Virtual exhibit: UNPACKED: Refugee Baggage

Date(s) - 01/01/2020 - 12/31/2020
All Day

School Of Human Ecology


UNPACKED: Refugee Baggage is now available to view online.

A selection from Unpacked, suitcase hanging from wall containing 3D scene. Image courtesy of

A selection from Unpacked, suitcase hanging from wall containing 3D scene. Image courtesy of

UNPACKED: Refugee Baggage seeks to humanize the word “refugee.” This multimedia exhibit features the sculptures of Mohamad Hafez, a Syrian-born, Connecticut-based artist and architect who re-creates war-torn domestic interiors within suitcases. Each piece is based on interviews with refugees who were forced to leave their homes in countries ranging from Syria and Afghanistan, to the Democratic Republic of Congo, and who now reside in the United States. As visitors view Hafez’s sculptures, they can both hear and read these recorded interviews, which were collected by Iraqi-born Wesleyan University student, writer, and speaker, Ahmed Badr. Included in the series are Hafez and Badr’s own stories, which detail Hafez’s inability to return to Syria, and the bomb that entered Badr’s family home.

Pieces from the Helen Louise Allen Textile Collection will be placed in dialogue with UNPACKED, which provides a unique opportunity to reinterpret the School of Human Ecology holdings. In this accompanying display, textiles represent three distinct categories: items that are thematically related to Hafez and Badr’s work, making traditions endangered by war, and objects made by refugees. A significant portion of this material will be exhibited for the first time, including metallic Syrian “aghabbani” silks, a monumental woven and embroidered Southern Iraqi rug with vibrant colors and motifs, and exceptional Cambodian ikat raw silk wrapped garments. Of particular note are Hmong Story Cloths, which depict individuals escaping war and that create important connections to Wisconsin’s diverse Hmong communities.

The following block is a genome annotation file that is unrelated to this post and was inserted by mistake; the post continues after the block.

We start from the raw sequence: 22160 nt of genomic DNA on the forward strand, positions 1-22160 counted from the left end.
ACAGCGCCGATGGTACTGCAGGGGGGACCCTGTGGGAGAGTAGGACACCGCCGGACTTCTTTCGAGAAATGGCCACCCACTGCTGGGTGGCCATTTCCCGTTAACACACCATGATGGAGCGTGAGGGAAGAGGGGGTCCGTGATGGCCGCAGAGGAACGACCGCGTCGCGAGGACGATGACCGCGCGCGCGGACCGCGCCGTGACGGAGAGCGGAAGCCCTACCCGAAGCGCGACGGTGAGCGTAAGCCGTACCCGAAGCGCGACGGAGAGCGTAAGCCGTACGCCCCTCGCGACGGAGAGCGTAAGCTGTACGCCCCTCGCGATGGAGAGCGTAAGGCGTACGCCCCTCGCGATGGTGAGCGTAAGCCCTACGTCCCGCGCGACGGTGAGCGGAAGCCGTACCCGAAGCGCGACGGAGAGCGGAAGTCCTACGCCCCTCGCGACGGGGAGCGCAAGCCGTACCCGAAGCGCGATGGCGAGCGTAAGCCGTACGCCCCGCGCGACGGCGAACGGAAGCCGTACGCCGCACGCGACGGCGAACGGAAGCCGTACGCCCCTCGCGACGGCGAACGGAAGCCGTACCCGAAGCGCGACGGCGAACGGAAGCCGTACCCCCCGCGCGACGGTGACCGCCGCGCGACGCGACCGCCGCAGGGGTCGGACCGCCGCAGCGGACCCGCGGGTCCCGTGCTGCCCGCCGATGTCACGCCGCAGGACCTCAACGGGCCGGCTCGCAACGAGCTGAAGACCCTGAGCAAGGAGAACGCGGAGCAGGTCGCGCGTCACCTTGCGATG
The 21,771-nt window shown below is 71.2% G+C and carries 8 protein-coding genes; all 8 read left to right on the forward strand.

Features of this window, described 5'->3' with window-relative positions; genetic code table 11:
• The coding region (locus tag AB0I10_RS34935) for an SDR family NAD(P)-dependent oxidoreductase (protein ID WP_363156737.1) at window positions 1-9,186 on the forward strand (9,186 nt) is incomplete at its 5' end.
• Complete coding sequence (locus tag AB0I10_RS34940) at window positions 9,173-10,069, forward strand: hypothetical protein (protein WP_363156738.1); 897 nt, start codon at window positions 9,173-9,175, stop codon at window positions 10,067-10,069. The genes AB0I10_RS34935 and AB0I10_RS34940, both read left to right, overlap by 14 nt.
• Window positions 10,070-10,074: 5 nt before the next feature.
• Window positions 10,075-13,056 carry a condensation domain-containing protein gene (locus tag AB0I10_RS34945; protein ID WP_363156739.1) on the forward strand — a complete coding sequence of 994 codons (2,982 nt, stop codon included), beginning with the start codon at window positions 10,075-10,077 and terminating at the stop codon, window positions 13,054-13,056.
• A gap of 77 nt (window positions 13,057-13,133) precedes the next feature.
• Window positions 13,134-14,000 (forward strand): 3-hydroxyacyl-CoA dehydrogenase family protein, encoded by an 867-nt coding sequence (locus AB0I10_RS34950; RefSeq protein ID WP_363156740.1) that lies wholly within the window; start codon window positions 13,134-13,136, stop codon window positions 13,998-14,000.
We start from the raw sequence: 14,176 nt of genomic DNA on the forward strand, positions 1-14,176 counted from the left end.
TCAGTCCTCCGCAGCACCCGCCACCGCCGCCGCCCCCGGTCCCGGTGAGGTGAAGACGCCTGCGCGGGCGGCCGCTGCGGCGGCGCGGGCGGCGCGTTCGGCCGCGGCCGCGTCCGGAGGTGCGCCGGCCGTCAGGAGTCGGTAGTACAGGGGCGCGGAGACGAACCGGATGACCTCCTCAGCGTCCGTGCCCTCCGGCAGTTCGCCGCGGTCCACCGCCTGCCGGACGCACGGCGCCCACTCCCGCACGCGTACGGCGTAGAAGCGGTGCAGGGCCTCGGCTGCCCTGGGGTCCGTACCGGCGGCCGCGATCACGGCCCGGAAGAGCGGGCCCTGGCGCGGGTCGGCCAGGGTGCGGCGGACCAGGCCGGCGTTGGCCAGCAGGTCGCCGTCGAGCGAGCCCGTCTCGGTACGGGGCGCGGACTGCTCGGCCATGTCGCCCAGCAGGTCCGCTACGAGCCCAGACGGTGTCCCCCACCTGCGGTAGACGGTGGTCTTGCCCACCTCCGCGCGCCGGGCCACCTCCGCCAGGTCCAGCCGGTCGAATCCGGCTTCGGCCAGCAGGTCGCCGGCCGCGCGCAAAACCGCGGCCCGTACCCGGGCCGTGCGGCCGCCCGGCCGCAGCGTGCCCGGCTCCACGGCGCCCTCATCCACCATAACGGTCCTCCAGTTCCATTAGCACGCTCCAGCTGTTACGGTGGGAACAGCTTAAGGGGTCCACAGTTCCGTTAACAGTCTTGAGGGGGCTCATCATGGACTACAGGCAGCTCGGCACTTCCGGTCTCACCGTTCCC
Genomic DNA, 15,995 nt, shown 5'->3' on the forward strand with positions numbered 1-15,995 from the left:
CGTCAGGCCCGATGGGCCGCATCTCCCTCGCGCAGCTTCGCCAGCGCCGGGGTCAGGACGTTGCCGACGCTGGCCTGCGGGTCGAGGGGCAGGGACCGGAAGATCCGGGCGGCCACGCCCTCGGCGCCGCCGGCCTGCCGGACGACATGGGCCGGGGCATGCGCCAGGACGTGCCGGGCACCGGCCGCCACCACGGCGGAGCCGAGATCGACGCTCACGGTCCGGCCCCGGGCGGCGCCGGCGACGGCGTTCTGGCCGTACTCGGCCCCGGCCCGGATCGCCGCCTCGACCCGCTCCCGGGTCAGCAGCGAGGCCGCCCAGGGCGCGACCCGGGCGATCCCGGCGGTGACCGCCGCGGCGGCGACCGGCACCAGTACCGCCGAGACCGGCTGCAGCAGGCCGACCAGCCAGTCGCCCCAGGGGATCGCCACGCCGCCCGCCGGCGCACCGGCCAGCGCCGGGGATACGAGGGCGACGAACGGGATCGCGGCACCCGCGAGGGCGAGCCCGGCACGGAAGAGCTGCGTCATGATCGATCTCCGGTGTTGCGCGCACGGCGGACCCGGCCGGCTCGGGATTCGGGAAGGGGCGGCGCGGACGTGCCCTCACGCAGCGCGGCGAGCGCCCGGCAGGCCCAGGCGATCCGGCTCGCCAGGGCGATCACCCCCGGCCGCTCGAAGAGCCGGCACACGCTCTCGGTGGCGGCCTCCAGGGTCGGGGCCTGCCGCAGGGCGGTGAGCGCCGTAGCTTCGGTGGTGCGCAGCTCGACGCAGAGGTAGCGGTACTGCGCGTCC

A variety of programs will be held in conjunction with the exhibition’s sponsoring partner, the University of Wisconsin–Madison Middle East Studies Program. A conference on the topic of refugees in and from the Middle East will take place on March 6 and 7, 2020, during which Hafez will address UNPACKED.

UNPACKED: Refugee Baggage will be on view in the Lynn Mecklenburg Textile Gallery from February 5 – April 3, 2020.

Contact for questions about the event: Laura Sims Peck,, 608-262-3623

Location: Lynn Mecklenburg Textile Gallery, Room 1235 | Online

To view all exhibits that the Center for Design and Material Culture has converted to virtual shows, please visit the School of Human Ecology events calendar.

View the show’s original press release and high-resolution images of select items featured in the exhibition.

Related programming

Opening Reception & Story Sharing, Tours with Natalie Wright | February 6, 2020 | 5:00-7:00 p.m.

Join the School of Human Ecology with the Middle East Studies Program and Open Doors for Refugees in celebrating the opening of UNPACKED: Refugee Baggage in the Center for Design and Material Culture’s Lynn Mecklenburg Textile Gallery. Visitors are encouraged to share objects or images of objects that you either brought with you when you migrated the United States or would bring with you if you had just thirty minutes to pack and leave your home. Natalie Wright will offer tours of the exhibit during the reception. All are welcome to join us in conversation. More info.

CommUniversity Session: “Nonprofits and the Refugee Experience” | March 5, 2020 | 5:00-7:30 p.m.

The UW Center for Community and Nonprofit Studies (the “CommNS”) and the Center for Design and Material Culture will co-host a special “CommUniversity” session on March 5th, 2020, focused on the intersection of the nonprofit sector and the refugee experience. More info.

Keynote Lecture: Mohamad Hafez | March 6, 2020 | 4:00-7:00 p.m.

Hafez’s presentation is the keynote for the international conference “Refugees in/from the Middle East,” hosted by the Middle East Studies Program from March 6-7, 2020. The talk is at 4pm on Friday, March 6th, followed by tours of the exhibition and a reception. More info.